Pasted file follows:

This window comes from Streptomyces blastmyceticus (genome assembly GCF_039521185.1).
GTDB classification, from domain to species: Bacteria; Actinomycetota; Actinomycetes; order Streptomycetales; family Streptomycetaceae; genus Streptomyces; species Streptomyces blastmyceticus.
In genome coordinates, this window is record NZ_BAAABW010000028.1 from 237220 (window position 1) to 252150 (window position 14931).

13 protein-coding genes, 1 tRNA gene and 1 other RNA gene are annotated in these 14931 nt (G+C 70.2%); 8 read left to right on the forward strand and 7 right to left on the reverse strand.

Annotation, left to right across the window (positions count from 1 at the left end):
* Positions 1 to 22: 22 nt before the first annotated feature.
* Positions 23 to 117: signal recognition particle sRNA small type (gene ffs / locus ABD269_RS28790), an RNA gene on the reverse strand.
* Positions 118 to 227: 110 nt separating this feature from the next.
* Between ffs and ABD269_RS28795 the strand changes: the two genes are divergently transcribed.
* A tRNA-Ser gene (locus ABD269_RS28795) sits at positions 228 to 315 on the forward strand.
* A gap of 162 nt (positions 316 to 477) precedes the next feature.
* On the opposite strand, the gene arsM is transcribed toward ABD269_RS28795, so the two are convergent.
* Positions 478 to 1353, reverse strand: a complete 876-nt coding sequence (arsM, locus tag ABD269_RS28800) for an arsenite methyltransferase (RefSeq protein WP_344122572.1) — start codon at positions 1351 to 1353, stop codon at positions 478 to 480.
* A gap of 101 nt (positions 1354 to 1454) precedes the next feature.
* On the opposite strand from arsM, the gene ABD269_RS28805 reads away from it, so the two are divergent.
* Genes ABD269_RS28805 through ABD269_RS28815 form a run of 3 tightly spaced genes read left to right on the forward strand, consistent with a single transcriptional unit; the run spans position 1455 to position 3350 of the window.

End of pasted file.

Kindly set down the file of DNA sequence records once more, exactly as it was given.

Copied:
This window comes from Streptomyces blastmyceticus (genome assembly GCF_039521185.1).
GTDB classification, from domain to species: Bacteria; Actinomycetota; Actinomycetes; order Streptomycetales; family Streptomycetaceae; genus Streptomyces; species Streptomyces blastmyceticus.
In genome coordinates, this window is record NZ_BAAABW010000028.1 from 237220 (window position 1) to 252150 (window position 14931).

13 protein-coding genes, 1 tRNA gene and 1 other RNA gene are annotated in these 14931 nt (G+C 70.2%); 8 read left to right on the forward strand and 7 right to left on the reverse strand.

Annotation, left to right across the window (positions count from 1 at the left end):
* Positions 1 to 22: 22 nt before the first annotated feature.
* Positions 23 to 117: signal recognition particle sRNA small type (gene ffs / locus ABD269_RS28790), an RNA gene on the reverse strand.
* Positions 118 to 227: 110 nt separating this feature from the next.
* Between ffs and ABD269_RS28795 the strand changes: the two genes are divergently transcribed.
* A tRNA-Ser gene (locus ABD269_RS28795) sits at positions 228 to 315 on the forward strand.
* A gap of 162 nt (positions 316 to 477) precedes the next feature.
* On the opposite strand, the gene arsM is transcribed toward ABD269_RS28795, so the two are convergent.
* Positions 478 to 1353, reverse strand: a complete 876-nt coding sequence (arsM, locus tag ABD269_RS28800) for an arsenite methyltransferase (RefSeq protein WP_344122572.1) — start codon at positions 1351 to 1353, stop codon at positions 478 to 480.
* A gap of 101 nt (positions 1354 to 1454) precedes the next feature.
* On the opposite strand from arsM, the gene ABD269_RS28805 reads away from it, so the two are divergent.
* Genes ABD269_RS28805 through ABD269_RS28815 form a run of 3 tightly spaced genes read left to right on the forward strand, consistent with a single transcriptional unit; the run spans position 1455 to position 3350 of the window.